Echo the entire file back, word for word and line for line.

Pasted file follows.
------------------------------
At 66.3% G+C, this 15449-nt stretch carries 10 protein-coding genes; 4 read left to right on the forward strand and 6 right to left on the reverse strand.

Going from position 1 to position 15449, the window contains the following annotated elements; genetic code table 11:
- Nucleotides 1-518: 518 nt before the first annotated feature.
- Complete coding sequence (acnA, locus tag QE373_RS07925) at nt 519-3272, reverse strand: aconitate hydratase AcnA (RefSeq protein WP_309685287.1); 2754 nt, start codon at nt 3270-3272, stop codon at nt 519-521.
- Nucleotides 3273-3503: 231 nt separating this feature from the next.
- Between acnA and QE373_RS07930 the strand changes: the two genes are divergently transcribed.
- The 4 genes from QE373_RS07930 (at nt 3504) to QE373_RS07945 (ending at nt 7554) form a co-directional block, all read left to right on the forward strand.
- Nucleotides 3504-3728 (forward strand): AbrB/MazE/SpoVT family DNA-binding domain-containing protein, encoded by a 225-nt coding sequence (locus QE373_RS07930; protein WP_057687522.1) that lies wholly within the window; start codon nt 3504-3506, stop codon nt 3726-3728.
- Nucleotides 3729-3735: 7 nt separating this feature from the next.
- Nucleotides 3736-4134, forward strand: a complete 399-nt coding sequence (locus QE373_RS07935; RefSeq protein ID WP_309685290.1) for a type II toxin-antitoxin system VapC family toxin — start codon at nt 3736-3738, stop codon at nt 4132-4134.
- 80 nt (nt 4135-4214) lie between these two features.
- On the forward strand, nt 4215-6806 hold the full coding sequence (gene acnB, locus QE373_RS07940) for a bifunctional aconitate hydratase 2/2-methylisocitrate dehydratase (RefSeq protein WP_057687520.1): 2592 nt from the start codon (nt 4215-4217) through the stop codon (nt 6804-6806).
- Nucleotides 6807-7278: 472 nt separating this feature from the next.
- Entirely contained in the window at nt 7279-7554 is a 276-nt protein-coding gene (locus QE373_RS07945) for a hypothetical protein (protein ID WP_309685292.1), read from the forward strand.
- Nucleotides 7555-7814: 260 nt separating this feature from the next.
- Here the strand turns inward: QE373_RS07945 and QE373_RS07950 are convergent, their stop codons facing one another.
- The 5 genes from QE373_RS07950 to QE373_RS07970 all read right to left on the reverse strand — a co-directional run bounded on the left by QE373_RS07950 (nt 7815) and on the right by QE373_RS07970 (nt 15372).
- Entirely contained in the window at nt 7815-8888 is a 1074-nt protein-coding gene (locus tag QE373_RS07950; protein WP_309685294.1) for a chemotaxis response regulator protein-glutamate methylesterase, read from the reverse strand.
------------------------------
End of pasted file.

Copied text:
At 66.3% G+C, this 15449-nt stretch carries 10 protein-coding genes; 4 read left to right on the forward strand and 6 right to left on the reverse strand.

Going from position 1 to position 15449, the window contains the following annotated elements; genetic code table 11:
- Nucleotides 1-518: 518 nt before the first annotated feature.
- Complete coding sequence (acnA, locus tag QE373_RS07925) at nt 519-3272, reverse strand: aconitate hydratase AcnA (RefSeq protein WP_309685287.1); 2754 nt, start codon at nt 3270-3272, stop codon at nt 519-521.
- Nucleotides 3273-3503: 231 nt separating this feature from the next.
- Between acnA and QE373_RS07930 the strand changes: the two genes are divergently transcribed.
- The 4 genes from QE373_RS07930 (at nt 3504) to QE373_RS07945 (ending at nt 7554) form a co-directional block, all read left to right on the forward strand.
- Nucleotides 3504-3728 (forward strand): AbrB/MazE/SpoVT family DNA-binding domain-containing protein, encoded by a 225-nt coding sequence (locus QE373_RS07930; protein WP_057687522.1) that lies wholly within the window; start codon nt 3504-3506, stop codon nt 3726-3728.
- Nucleotides 3729-3735: 7 nt separating this feature from the next.
- Nucleotides 3736-4134, forward strand: a complete 399-nt coding sequence (locus QE373_RS07935; RefSeq protein ID WP_309685290.1) for a type II toxin-antitoxin system VapC family toxin — start codon at nt 3736-3738, stop codon at nt 4132-4134.
- 80 nt (nt 4135-4214) lie between these two features.
- On the forward strand, nt 4215-6806 hold the full coding sequence (gene acnB, locus QE373_RS07940) for a bifunctional aconitate hydratase 2/2-methylisocitrate dehydratase (RefSeq protein WP_057687520.1): 2592 nt from the start codon (nt 4215-4217) through the stop codon (nt 6804-6806).
- Nucleotides 6807-7278: 472 nt separating this feature from the next.
- Entirely contained in the window at nt 7279-7554 is a 276-nt protein-coding gene (locus QE373_RS07945) for a hypothetical protein (protein ID WP_309685292.1), read from the forward strand.
- Nucleotides 7555-7814: 260 nt separating this feature from the next.
- Here the strand turns inward: QE373_RS07945 and QE373_RS07950 are convergent, their stop codons facing one another.
- The 5 genes from QE373_RS07950 to QE373_RS07970 all read right to left on the reverse strand — a co-directional run bounded on the left by QE373_RS07950 (nt 7815) and on the right by QE373_RS07970 (nt 15372).
- Entirely contained in the window at nt 7815-8888 is a 1074-nt protein-coding gene (locus tag QE373_RS07950; protein WP_309685294.1) for a chemotaxis response regulator protein-glutamate methylesterase, read from the reverse strand.